The two-year anniversary of the Christchurch terrorist attacks reminds us of the pain and trauma many innocent people suffered at this time. This suffering was both physical and mental, yet many of those who suffer mental injuries are unable to access help and support.

Treatment of physical injuries (and mental distress linked to those injuries) is funded by ACC. Not so for mental injuries, meaning many who witnessed the horrific events at the Christchurch mosques are left to deal with this trauma on their own.

Minister of Health Andrew Little told media the Government isn’t considering changing ACC legislation to include coverage for mental injury, saying to do so would mean changing the law for everyone for all time. This begs the question as to why that would be a bad thing. If the Government is serious about implementing the structural changes in our mental health system recommended in He Ara Oranga (the 2018 report of the Government Inquiry into Mental Health and Addiction), surely changing things for all people for all time is exactly what should happen.

The lack of government action on implementing He Ara Oranga can also be seen in the paucity of services for adults with Attention Deficit/Hyperactivity Disorder (ADHD). If referral rates to private psychologists are any indication of demand, there appears to be a whole generation of people struggling with undiagnosed ADHD.

This is possibly due to an historical misunderstanding of the condition, which was originally thought to disappear as children reached adulthood. We now know that, although some people with ADHD do experience a reduction in symptoms as the grow older, the majority continue to experience difficulties throughout their adult life.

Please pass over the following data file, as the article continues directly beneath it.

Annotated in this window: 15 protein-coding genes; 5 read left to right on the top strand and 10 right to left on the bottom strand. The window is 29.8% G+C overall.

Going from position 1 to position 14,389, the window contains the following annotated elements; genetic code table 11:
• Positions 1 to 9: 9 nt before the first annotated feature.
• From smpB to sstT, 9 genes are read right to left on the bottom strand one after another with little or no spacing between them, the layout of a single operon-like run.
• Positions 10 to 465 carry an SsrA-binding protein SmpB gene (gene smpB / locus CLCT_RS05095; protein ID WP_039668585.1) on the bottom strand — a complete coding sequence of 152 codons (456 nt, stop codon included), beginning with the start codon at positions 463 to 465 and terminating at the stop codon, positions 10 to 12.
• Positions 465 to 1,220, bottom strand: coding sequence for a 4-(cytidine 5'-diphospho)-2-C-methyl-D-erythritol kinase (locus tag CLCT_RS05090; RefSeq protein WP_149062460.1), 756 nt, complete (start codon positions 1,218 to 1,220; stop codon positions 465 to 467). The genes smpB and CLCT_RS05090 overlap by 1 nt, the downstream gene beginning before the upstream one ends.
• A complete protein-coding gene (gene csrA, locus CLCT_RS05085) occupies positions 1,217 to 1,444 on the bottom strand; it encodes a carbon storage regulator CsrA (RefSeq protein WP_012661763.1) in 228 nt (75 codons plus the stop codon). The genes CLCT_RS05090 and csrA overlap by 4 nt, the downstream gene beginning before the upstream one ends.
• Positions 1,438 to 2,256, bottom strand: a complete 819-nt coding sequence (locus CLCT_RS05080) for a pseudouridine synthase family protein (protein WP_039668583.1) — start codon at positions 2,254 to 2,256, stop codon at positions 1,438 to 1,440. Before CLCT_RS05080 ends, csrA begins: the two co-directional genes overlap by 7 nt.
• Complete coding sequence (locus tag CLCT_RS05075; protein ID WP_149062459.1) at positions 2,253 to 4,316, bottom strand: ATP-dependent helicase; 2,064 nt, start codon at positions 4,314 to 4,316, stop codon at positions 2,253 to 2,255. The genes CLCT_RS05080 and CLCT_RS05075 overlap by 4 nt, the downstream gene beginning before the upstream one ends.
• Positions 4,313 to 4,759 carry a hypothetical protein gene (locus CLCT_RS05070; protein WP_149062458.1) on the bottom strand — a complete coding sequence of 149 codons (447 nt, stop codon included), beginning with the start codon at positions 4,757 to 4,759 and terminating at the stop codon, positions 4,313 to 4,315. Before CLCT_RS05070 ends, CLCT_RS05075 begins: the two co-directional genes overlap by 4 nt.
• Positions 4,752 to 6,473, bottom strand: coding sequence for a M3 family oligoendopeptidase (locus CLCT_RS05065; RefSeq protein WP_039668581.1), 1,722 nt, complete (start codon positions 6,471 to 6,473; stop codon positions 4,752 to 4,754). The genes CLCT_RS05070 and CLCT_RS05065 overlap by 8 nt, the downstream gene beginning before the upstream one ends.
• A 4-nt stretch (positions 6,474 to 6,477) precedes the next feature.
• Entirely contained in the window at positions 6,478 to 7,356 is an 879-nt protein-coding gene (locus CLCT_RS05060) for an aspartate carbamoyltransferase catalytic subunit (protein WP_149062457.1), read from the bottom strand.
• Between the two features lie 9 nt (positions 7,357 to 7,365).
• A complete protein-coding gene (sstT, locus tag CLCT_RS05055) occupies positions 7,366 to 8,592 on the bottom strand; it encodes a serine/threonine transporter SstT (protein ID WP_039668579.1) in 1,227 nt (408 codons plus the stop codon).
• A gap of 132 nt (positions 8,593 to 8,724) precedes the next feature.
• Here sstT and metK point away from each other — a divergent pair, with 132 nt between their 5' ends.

Many adults who missed out on an assessment during childhood are now realising they may benefit from help and support, only to find this isn’t available. Many of these people fall into the group dubbed the “missing middle” in He Ara Oranga. This “missing middle” are those with mild–moderate mental health needs who don’t qualify for publicly-funded mental health services as these only allow access to people with the most severe and complex mental health problems. Many district health board mental health services turn away adults requesting an assessment and/or assistance for ADHD, leaving individuals either to bear the costs of seeking help from the private sector or left to languish.

In order to meet the needs of those who miss out, a substantial increase in the size of the mental health workforce is needed. Little has commented that the Ministry of Health is part-way through a four-year plan to address this shortage. There have been some new initiatives (e.g., the introduction of Health Improvement Practitioners or HIPs to GP practices), but this has largely just seen a reshuffling of proverbial deckchairs, with most HIP roles being filled by psychologists, nurses, and other professionals already working in mental health.

If the Government is serious about growing the mental health workforce, further investment is urgently required. As someone involved in training clinical psychologists, I have seen no evidence of a substantial growth in investment in the workforce, nor any evidence of a long-term plan about how to do this. The Government needs to act fast if it is to fulfil the hopes and promises contained in He Ara Oranga and help alleviate the mental suffering of hundreds of thousands of New Zealanders.

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